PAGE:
The saying, “The pen is mightier than the sword,” is often applied to the press. But Robert J. Hume, Ph.D., assistant professor of political science, knows the written word is also the weapon of choice for the least understood segment of the United States government: the courts.
Alexander Hamilton said so himself in the Federalist Papers; he declared that Congress has the power of the purse and the president has the power of the sword, which leaves the judiciary with what he called “merely judgment.”
“Hamilton’s argument was that the Supreme Court is a constrained institution, but I think there are some, like me, who will say, no, written opinions are a source of strength,” Hume said. “This resource is potentially powerful, especially because judges have so much legitimacy in the eyes of the public; their written word counts for a lot.”
Hume, who came to Fordham in 2005 from the University of Richmond, has devoted his research to understanding how federal judges, and in particular Supreme Court justices, craft their decisions.
“If you asked the average person on the street how judges make decisions, I think the feeling would be that, most of the time, judges use objective principals, and they’re not just acting on their policy preferences,” he said before adding, “I’m not looking at the relationship between courts and the public though; I’m looking at the relationship between the courts and other elites.”
Hume noted that his attention to the words judges use is unusual. In judicial policy literature, the dominant approach has been drawn from a 1993 book titled The Supreme Court and the Attitudinal Model, by Jeffrey Segal and Harold Spaeth, which puts forth that Supreme Court justices strictly follow ideological preferences when deciding how to rule.
“Maybe a written opinion isn’t going to help you understand how the judge tried to reach a decision,” he said. “But how then does a Supreme Court justice build a coalition of five justices that’s needed for a majority? How does the justice write a persuasive opinion which is then accepted as authoritative and then interpreted in a manner that’s consistent with the justices’ preferences by lower court judges?”
This not a small matter, because judges are ineffective if they cannot convince others to make the changes they prescribe, he said. Since they are suspected of harboring political biases by most of the country’s elite, even members of the Supreme Court must consider carefully which sources to cite and what tone to take in their decisions.
“Judges know that if they’re working with agencies or other judges, it’s not enough to just say, ‘I have decreed authoritatively on high what the law is,’ and expect everyone to be bowled over and say, ‘Oh, of course we accept what you’ve said.’ So more steps are needed to get the point across.”
What kind of steps might that entail? In “The Use of Rhetorical Sources by the Supreme Court,” which Hume published in 2006 in Law & Society Review, he examined the instances when a justice cited documents such as the Federalist Papers, the Declaration of Independence and the Magna Carta. And in his forthcoming book, Words Matter: How Courts Impact Federal Administrative Behavior, Hume opens a chapter with an excerpt from Lewis Carroll’s 1876 poem “Hunting of the Snark,” which was used by the Washington D.C. Circuit Court to defend its judgment in an administrative case involving the Federal Energy Regulatory Commission.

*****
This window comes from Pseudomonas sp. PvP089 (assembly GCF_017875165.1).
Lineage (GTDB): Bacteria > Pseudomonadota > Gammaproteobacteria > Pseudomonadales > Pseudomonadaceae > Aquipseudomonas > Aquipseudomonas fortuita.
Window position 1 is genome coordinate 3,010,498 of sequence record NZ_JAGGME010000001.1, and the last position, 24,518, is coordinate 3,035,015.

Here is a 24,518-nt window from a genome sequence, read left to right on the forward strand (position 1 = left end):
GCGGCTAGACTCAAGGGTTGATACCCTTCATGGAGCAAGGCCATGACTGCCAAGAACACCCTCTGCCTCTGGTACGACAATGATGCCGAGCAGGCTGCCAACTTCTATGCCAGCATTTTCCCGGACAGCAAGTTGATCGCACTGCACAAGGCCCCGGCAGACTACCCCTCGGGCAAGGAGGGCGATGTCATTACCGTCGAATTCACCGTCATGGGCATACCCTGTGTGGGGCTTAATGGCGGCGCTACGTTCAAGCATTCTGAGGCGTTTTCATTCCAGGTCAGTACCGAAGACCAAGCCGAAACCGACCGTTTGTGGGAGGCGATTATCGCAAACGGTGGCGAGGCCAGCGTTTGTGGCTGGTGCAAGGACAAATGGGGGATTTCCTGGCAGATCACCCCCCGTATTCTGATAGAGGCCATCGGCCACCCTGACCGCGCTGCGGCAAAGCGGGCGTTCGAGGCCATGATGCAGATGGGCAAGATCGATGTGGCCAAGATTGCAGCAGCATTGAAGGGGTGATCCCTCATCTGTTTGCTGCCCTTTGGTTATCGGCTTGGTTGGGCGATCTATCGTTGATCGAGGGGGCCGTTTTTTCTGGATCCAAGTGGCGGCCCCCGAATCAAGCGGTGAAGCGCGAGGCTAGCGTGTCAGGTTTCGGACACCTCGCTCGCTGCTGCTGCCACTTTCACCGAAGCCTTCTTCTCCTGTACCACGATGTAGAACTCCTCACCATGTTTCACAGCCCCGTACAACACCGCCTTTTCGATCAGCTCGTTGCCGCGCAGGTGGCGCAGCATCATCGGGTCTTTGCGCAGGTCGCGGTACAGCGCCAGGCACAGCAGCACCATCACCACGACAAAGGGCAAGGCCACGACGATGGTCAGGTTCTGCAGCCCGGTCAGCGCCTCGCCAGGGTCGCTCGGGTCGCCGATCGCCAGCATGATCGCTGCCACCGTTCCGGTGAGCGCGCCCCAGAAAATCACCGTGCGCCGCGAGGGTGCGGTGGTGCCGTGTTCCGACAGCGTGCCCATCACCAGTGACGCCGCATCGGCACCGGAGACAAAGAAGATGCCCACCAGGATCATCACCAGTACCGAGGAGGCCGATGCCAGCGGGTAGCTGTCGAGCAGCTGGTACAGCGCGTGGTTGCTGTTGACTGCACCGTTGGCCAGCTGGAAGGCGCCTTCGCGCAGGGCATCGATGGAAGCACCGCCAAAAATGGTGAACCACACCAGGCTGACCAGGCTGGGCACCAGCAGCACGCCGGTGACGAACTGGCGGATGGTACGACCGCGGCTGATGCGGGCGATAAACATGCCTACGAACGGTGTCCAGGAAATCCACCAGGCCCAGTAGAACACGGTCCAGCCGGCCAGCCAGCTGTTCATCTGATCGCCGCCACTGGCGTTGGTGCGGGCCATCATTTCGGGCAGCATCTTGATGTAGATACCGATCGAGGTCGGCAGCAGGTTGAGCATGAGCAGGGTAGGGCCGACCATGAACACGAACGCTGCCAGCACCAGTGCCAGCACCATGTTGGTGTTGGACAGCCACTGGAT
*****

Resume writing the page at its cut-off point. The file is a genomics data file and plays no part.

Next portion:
“If I’m an agency, and I see something like that in the opinion, the message that I would get is that this court’s not really pleased with what I’m doing, to the extent that it’s quoting Lewis Carroll poems and making a public mockery of me,” he said. “To the extent I care about that sort of thing, maybe that’s going to make me think twice before I try to defy or evade the court in the future.”
When it comes to areas of research, immigration is the most useful for Hume. Like the Federal Regulatory Commission and the Federal Communications Commission, the U.S. Immigration Agency’s Board of Appeals features widely available public records, and a pattern of decisions being defied by parties involved. It’s not uncommon, he said, for the board to accept a ruling from a judge that allows one person to stay in the country, but insist that it need not abide by the precedent for the next person.
“If you’re studying something like nonacquiescence, you need to have a lot of similar types of cases so you can find out in what circumstances do the agencies accept court decisions as authoritative, and when does the agency not accept court decisions as authoritative,” Hume said. “When you’re studying administrative behavior, and you do quantitative research the way I do, you want to build a data set, so you need to go where there’s data. What’s useful about immigration cases is that for a lot of them, the fact patterns are very similar.”
Despite the agency’s role in red-hot debates, Hume said the U.S. Board of Immigration welcomed him to its offices when administrators realized he was interested in learning about office procedures and not more controversial topics.
“The language of judicial opinions has been cast aside as mere window dressing, but the language of judicial opinions does matter,” he said. “It just doesn’t matter in ways that maybe it was once thought to matter.”